Taking to Instagram, Saldana posted an image of her getting prepped to reprise the Gamora role for Avengers 4. The caption may have indicated “flashback,” but it could very well be in reference to Neil Young’s “Harvest Moon,” which lyrics she used in the caption. Additionally, actress Karen Gillan (Gamora’s sister Nebula) also added an Instagram story of her being made-up, using it to announce her last day on set. While some wondered if Saldana’s post might have been a throwback to a prior shoot, the fact that Gillan was on set at the same time lends credence to Saldana’s image being new. Check out Saldana and Gillan’s posts below.

While it’s no secret that Avengers 4 will bring back characters who were dead by the end of Infinity War, resurrecting Gamora will be a bit trickier compared to those who were affected by Thanos’ snap. Instead of being turned to dust, the character was thrown off a cliff, as her life was sacrificed in exchange for the Mad Titan to get the Soul Stone. Of course, since fans don’t really know much about how exactly the exchange works – with a young Gamora seemingly reunited with Thanos in the Soul World – there’s a possibility that she was just trapped in the alternate dimension like some popular theories claim. That said, Marvel Studios would have to craft a solid explanation if they decide to revive her, so as not to cheapen the impact of her emotional death in Avengers 3.

Otherwise, Gamora can appear in Avengers 4 in flashbacks or via time travel. Loki, who also died differently from those who were snapped out of existence, looks likely to make a return in the still-untitled sequel, after leaked set images made their way online last year. His involvement, however, is believed to be limited to flashbacks, as the film revisits the Battle of New York, which he was an integral part of. Considering Gamora’s large part in Thanos’ history, not to mention the fact that Nebula is still around, the sisters’ relationship with their adoptive father could be further explored, and might even factor into the villain’s defeat.

More: Loki’s TV Show Means His Infinity War Death Should Be Undone

Sources: Zoe Saldana, Karen Gillan

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2018-10-09 06:10:17 – Ana Dumaraog

Leather-Jacket Superboy Finally Returning To DC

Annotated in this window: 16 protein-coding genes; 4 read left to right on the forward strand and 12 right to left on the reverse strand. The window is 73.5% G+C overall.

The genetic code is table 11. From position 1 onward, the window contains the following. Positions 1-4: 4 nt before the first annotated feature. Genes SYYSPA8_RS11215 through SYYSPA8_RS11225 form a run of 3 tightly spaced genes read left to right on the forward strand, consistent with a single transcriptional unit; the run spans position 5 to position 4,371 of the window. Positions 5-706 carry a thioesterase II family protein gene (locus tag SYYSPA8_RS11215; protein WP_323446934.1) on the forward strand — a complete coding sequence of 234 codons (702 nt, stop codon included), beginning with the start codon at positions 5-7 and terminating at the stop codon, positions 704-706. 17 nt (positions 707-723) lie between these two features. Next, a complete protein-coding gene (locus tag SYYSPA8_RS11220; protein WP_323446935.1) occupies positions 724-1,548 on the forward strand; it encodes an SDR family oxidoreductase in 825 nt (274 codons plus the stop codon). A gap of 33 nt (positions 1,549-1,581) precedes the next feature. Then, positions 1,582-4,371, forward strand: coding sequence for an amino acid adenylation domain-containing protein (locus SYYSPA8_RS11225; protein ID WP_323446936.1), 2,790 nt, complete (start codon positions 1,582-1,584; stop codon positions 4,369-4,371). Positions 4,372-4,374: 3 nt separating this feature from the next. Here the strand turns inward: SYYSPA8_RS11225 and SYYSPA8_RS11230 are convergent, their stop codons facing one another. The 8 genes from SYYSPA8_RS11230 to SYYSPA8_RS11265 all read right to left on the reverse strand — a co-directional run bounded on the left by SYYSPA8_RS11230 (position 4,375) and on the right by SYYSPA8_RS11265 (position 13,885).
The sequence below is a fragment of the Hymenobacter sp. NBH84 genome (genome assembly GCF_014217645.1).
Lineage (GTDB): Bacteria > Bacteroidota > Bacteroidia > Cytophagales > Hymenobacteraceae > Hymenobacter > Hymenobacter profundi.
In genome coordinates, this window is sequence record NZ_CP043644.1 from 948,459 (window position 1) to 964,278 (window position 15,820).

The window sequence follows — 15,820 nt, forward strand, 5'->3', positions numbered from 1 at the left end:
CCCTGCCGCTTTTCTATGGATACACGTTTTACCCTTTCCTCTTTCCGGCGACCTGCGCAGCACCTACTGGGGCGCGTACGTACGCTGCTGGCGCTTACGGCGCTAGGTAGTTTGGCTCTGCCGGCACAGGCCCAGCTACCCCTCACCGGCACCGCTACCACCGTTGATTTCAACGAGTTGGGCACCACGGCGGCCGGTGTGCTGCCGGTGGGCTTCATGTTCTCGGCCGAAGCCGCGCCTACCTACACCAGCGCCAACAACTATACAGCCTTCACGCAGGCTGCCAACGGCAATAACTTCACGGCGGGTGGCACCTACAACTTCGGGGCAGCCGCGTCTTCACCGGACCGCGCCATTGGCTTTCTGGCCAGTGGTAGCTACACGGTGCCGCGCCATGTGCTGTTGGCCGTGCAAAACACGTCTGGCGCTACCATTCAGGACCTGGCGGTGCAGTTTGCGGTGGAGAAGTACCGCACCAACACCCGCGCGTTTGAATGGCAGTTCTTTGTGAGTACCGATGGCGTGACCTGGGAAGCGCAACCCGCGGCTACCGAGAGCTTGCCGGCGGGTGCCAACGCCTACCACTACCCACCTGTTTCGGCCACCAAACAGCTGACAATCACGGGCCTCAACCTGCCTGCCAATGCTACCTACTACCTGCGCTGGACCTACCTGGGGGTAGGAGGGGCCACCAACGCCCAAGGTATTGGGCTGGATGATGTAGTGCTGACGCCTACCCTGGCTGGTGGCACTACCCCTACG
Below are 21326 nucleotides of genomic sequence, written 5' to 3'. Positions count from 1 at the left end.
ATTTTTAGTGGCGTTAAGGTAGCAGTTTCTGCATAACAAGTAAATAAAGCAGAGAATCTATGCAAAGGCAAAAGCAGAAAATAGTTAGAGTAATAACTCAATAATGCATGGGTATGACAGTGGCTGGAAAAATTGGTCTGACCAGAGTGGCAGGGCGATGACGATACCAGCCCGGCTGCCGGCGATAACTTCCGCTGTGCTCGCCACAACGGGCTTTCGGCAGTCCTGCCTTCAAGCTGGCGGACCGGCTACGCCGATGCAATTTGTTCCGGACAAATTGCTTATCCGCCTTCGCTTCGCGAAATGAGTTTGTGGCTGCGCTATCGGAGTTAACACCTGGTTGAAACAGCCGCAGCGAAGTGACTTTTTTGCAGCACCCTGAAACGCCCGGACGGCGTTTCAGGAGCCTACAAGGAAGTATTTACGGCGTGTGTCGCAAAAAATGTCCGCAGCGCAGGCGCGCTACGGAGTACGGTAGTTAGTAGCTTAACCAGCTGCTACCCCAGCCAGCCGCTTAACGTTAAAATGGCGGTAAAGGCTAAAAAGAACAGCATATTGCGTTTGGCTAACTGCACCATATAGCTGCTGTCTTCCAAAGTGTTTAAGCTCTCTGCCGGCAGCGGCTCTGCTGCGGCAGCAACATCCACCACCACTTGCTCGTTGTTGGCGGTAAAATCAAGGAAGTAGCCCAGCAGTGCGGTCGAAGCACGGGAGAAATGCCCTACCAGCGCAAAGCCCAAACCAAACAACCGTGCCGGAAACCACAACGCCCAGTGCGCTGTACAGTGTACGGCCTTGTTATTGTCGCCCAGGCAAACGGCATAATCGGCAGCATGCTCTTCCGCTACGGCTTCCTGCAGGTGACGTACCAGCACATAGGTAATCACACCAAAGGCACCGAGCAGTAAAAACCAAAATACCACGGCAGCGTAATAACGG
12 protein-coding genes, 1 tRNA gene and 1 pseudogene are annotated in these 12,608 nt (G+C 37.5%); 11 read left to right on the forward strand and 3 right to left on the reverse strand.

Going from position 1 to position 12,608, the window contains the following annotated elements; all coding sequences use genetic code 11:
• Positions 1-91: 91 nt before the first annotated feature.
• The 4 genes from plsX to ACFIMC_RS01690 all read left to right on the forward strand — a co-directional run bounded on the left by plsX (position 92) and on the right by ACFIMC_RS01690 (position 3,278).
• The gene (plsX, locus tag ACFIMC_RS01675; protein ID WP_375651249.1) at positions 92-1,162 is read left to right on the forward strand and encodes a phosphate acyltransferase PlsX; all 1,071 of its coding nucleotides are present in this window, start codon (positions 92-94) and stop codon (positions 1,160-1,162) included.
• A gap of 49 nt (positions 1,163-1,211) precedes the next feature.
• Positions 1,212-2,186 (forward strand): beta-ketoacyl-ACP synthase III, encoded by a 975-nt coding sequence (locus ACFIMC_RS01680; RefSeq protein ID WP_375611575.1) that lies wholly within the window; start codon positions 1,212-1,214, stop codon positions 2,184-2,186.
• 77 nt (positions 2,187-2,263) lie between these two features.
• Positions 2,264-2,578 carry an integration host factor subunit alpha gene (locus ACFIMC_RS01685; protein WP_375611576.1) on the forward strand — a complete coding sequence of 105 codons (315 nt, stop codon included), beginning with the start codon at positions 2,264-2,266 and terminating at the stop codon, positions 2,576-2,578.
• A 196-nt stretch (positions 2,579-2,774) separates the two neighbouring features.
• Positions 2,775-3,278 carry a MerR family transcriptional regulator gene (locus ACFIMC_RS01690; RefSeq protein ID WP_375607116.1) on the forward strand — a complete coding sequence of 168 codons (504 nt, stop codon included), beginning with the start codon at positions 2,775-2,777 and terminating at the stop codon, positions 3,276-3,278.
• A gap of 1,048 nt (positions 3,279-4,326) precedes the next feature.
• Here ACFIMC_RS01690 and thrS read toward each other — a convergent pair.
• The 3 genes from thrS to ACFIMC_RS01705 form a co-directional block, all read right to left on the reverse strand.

Conner Kent, the original Superboy from the 1990s is finally returning to DC Comics, and his leather jacket look is getting even more punk rock when he does. The costume may not be everyone’s cup of tea, but the long-awaited return of the “true” Superboy to an entire generation is absolutely good news.

The return of Conner Kent, a.k.a. Kon-El, a.k.a. “The Metropolis Kid” is more than just a throwback to the famous Death and Return of Superman era of DC Comics. Superboy’s reboot and return to DC continuity was announced during New York Comic Con, but he’ll be making his return under a new imprint – and with his best friends Bart Allen and Tim Drake at his side.

RELATED: DC’s New Robin is More Violent Than DCEU Batman

Conner is expected to return in January, with the trio of Young Justice stars just a handful of the larger roster of younger DC heroes being relaunched as part of Wonder Comics, a new imprint overseen by Brian Michael Bendis and targeting teenage comic readers. And with a new take on Bart, Conner, and Tim, new costumes are in order, courtesy of Patrick Gleason:

As the official designs released by DC show, Gleason isn’t straying too far from the original – some might even say dated – costume cooked up by his creators, Karl Kesel Tom Grummett back in 1993. But then, one person’s idea of outdated is someone else’s nostalgia, and the same rules applies to all three heroes included. We’ll reserve judgement until we hear the explanation for Conner’s shoulder spikes, sunglasses, Superman patches, and Solo-style hip holster in the comics themselves. What these designs will force fans to ask more than anything is how this new Young Justice will be worked into the existing canon.